Meet Justin Duke
Written by Sue McMurray
As a future wildlife biologist, Justin Duke knows just how important hands-on experience is to potential employers. Over the summer, Duke served as crew leader and wildlife biology mentor on a field crew engaged in pygmy rabbit research being conducted by wildlife Associate Professor Janet Rachlow.
After a week of training in Montana, he and Aaron Vincent, wildlife freshman, spent three months near Leadore, Idaho, conducting experiments on radio-collared pygmy rabbits. Their research assessed the animals’ perceptions of predation risk by evaluating how rabbits choose cover. Additionally, the crew used motion-sensing cameras to identify how much safety the animals were willing to forfeit in order to obtain food that the team had planted near active burrows.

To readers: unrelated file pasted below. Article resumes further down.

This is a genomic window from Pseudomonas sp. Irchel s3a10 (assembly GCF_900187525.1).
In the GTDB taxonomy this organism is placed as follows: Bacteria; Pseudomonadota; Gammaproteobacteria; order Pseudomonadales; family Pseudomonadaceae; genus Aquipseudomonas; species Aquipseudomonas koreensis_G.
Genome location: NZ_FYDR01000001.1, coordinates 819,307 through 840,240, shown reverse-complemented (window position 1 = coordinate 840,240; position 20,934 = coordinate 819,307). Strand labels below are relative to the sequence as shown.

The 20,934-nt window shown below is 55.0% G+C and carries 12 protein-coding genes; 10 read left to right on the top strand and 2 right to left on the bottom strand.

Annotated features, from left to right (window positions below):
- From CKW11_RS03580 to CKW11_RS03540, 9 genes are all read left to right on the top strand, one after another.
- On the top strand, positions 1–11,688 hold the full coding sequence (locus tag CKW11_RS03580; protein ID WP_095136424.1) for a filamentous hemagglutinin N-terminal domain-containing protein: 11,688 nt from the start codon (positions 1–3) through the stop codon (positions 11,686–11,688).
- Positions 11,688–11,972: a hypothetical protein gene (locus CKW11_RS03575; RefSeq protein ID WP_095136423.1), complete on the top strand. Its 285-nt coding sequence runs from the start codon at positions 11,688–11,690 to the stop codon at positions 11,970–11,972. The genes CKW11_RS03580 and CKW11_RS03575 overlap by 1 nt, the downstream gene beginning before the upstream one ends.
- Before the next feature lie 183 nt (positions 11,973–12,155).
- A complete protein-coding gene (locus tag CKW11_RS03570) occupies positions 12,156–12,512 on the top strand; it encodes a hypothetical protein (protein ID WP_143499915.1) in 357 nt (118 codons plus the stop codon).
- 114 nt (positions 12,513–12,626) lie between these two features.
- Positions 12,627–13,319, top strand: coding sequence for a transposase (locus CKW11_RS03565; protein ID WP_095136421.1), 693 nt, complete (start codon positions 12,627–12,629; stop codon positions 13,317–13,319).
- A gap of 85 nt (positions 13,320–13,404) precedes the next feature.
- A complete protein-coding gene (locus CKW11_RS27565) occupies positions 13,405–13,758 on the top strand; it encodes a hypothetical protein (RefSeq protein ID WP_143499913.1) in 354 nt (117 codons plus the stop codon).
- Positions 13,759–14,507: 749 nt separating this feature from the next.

The results from this ongoing research will help scientists determine if and how the pygmy rabbit population is being affected by changing habitat in the western states. Results also will help land managers determine when and how to restore sagebrush habitats for rabbits.
“I wanted to get more involved with wildlife in the western part of the country, and I chose the University of Idaho for its involvement in world-wide research,” says Duke. “Working with Dr. Rachlow was a great experience. I was able to gain tips on the field of wildlife, and she shared some stories of her own experience developing a career in wildlife.”
Duke says in the next five years, he would like to complete a master’s degree and become a wildlife biologist in Alaska, focusing on diseases related to mammals living in arctic environments.